Desiring the Now

If you practice mindfulness meditation, one thing you’ve noticed is how easy it is to get distracted. Our minds are so busy! If you’ve looked a little more closely at the nature of your distractions, you’ve probably noticed the central role that desire plays. How often have you noticed that your thoughts have moved into the realm of fantasy? When you find yourself wanting some wonderful outcome that has not yet happened, that may never happen, whether that wonderful outcome is a new job in a new city, or a windfall on an investment, or a new lover, or a new set of cool friends, or a new body, home, car, or whatever it may be. Or maybe your desire takes an aversive form – you are feeling frustrated with the meditation, you’d rather be somewhere else, doing something else, something productive, like ticking off the items on your to-do list. Or feelings come up that you’d rather not feel – physical pain, emotional pain, stress, anxiety, panic, rage. Why don’t these things just go away! You desire them to be gone.

When we desire something, it usually means that what we desire is not what is here. It’s some future or potential experience that could happen, but it’s not happening now. Now the problem with desiring something which is not here is that the desire is pointing us away from the present moment, which is – as many people have said – the only actual moment that ever is. The present moment is actually the moment in which our lives are capable of being lived. If we live in any other moment than the present moment we are not living our lives. That also means that we are not capable of making wise choices about how to respond to our daily challenges. And when we live in a moment other than the present one, intimacy in any relationship is not possible.

Desire shows up a lot in mindfulness practice. And mindfulness masters over the centuries have taught a variety of ways of working with desire when it arises. One of the most powerful ways of approaching desire is to simply acknowledge it without judging it. This is easier said than done. Many people (yours truly included) have a tendency of thinking that we need to get rid of our desires in order to practice mindfulness, in order to be “good meditators.” Desire is so messy and what we need is to calm things down, we think. This aversion to desire, to coin a phrase, assumes that desire in the context of meditation is a mistake, something that needs to be gotten rid of, purified, expunged. Unfortunately, trying to get rid of our desires doesn’t work.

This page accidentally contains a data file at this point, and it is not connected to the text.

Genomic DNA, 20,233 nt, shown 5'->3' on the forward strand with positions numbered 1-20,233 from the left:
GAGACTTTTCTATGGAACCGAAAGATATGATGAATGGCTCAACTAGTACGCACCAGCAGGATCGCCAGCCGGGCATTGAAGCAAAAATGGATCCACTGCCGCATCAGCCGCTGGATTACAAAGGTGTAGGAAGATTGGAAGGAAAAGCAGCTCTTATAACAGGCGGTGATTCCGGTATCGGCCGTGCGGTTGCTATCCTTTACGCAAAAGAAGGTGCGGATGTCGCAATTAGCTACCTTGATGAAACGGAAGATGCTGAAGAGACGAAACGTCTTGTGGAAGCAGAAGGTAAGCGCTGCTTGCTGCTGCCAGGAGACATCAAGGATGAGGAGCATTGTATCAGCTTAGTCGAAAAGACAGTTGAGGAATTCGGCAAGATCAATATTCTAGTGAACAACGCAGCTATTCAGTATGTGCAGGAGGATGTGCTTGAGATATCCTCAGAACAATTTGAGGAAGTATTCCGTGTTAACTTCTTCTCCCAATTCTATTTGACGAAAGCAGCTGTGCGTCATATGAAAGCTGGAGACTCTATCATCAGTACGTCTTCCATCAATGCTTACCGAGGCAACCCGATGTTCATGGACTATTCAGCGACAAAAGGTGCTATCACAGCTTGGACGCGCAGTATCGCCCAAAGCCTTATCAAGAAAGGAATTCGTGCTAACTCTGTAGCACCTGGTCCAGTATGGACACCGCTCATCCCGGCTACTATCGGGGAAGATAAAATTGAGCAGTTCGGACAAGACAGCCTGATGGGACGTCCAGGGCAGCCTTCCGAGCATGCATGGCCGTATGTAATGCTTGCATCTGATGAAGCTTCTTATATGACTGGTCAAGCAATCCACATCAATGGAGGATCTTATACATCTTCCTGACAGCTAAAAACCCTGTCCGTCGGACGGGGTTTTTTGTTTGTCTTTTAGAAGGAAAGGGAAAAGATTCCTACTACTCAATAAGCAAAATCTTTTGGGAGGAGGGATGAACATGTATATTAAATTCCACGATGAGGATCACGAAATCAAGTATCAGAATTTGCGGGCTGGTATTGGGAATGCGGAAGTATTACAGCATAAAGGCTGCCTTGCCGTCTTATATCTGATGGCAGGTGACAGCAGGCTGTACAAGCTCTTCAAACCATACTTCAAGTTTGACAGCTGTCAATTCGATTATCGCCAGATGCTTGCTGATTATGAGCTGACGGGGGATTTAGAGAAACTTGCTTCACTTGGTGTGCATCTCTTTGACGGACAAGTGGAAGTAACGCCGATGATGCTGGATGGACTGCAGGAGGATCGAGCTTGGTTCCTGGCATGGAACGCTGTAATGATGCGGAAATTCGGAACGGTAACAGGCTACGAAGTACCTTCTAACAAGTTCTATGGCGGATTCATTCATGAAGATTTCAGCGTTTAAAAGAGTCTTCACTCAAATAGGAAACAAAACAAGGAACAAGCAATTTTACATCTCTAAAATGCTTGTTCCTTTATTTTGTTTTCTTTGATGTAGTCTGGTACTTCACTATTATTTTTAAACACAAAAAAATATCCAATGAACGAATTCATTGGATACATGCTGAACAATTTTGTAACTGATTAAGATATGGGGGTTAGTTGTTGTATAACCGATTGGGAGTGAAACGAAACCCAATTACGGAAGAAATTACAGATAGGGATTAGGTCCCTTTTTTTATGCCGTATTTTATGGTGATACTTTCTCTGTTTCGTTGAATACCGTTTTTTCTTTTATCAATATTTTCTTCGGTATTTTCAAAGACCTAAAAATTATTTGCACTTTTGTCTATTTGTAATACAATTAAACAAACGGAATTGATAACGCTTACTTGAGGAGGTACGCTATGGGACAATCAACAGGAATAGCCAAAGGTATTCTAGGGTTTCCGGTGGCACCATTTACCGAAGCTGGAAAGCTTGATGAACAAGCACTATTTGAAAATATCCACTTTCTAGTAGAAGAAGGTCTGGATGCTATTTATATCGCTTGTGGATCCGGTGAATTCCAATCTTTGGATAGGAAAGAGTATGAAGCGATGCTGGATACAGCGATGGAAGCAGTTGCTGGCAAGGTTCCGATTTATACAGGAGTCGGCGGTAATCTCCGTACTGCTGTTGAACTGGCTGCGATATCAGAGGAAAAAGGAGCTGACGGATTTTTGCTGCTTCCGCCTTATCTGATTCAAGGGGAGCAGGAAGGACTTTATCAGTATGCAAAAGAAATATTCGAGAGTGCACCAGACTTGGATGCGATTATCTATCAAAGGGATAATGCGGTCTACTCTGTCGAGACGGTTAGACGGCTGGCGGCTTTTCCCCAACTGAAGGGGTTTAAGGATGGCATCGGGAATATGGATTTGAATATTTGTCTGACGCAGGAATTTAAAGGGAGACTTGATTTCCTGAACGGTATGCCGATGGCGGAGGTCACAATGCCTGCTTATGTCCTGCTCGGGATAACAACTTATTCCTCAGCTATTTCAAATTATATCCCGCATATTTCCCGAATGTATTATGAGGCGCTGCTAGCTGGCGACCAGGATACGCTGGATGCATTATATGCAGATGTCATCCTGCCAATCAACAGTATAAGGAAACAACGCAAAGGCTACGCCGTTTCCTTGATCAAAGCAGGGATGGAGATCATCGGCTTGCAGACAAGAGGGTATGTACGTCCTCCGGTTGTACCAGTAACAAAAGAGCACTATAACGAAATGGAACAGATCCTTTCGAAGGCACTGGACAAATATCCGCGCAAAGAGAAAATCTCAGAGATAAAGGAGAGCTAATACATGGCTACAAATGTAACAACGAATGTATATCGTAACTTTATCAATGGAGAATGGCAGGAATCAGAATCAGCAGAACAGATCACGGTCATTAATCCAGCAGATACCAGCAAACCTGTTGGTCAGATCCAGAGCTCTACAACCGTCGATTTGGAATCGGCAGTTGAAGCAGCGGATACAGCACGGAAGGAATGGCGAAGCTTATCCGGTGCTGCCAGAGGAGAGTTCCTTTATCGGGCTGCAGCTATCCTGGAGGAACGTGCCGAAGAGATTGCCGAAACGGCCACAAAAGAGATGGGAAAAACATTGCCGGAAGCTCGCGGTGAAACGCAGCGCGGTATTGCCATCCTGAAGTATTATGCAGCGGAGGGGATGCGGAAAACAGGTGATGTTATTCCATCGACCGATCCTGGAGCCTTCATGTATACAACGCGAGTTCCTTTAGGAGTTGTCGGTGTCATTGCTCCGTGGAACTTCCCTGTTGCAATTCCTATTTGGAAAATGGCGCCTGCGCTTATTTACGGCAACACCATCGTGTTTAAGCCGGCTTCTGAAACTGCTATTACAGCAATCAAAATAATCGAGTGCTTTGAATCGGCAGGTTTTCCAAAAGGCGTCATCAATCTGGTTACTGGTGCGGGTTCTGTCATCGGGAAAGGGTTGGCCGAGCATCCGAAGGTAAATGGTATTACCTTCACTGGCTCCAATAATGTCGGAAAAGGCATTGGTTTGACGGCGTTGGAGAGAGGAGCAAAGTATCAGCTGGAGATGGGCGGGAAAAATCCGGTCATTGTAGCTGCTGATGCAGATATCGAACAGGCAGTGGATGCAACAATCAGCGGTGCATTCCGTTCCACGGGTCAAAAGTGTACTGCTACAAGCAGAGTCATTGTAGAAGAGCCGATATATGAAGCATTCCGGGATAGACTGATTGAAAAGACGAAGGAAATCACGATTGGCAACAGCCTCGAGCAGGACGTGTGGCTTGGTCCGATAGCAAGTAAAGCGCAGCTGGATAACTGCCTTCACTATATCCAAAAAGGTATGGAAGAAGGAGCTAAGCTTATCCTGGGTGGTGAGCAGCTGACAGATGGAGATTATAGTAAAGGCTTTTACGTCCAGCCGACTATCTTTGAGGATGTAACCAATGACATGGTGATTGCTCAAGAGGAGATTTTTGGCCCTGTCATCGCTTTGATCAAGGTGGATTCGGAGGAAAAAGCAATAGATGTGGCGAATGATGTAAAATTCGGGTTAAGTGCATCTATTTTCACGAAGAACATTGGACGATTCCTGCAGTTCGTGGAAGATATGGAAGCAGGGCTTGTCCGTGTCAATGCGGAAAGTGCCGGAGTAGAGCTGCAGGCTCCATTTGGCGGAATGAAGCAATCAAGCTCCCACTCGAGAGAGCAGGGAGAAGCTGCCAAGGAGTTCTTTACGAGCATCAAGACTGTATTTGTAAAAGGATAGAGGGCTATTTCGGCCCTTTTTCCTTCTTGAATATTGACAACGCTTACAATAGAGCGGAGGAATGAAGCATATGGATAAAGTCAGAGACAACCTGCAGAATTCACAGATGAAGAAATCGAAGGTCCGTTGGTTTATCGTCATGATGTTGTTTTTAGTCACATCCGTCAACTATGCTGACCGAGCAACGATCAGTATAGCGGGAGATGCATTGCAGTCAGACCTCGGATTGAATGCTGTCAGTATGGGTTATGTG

It is far more powerful to acknowledge that the mind is filled with desire, perhaps with a light mental note, like wanting, wanting. And, crucially, to recognize that desire is present but without making any judgments about yourself. Desire is simply present in the mind. It doesn’t mean you are a bad mindfulness practitioner. Simply noticing the desire, even if you have to do it a hundred times in five minutes, and then returning to your breath or whatever object of focus you are using, is a powerful way of freeing yourself of the desire. By acknowledging the presence of desire as a routine mental event, then releasing it gently (without judgment) and returning to the object, you are conditioning yourself to dis-identify from the desire. You are in effect training yourself not to be ruled by your desires. Over weeks, months, and years of experience, I have found this to be a powerful tool in my own practice.

But what would happen if we could take the powerful energy of desire and apply it to the present moment? What if we were able to desire what was happening right now? And what would desiring the present moment look like anyway? It should be said that according to the classical understanding of mindfulness, there are two types of desire. One is the desire for things not in the present moment, the desire we’ve been exploring here. This sort of desire is associated more a sense of thirst, of never having enough, of inner deficiency. The second desire is something else. Rather than thirst, its characteristic is more aspirational. It’s considered wholesome desire. The desire for love, happiness, connection, good work, freedom, are all examples.

So what would it mean to desire the now? For one thing, desiring the now can be thought of as a practice, not just an idea. Desiring the now means welcoming what is here, in any moment. That means welcoming even something that is unpleasant. Welcoming means meeting whatever it is with our full attention, presence, resources, and wisdom. Whenever you forget to welcome what’s here, you simply come back to what’s here. It’s just like coming back to the breath. Desiring the now also means letting go of our fixed ideas about things. It means looking at each person and each moment with fresh eyes, free of cognitive rigidity and bias. Whenever your old ideas yank you back into autopilot, you can recognize that and return to the now, to the fresh aliveness of beginner’s mind. Above all, desiring the now means allowing yourself to become intimate with life. Interestingly enough, intimacy for me is a lot less about knowing someone or something and much more about not knowing them. To be intimate means to be open to the mystery of everything we’re doing. The human being you are speaking to may be a work colleague you’ve known for years. There are things about this person you can say you “know.” But on another level, your colleague is an absolute mystery. There is so much you don’t know about this person. In fact, there is so much we don’t know even about ourselves. Desiring the now means being open to discovering what the mystery of life is, moment by moment, as it unfolds.

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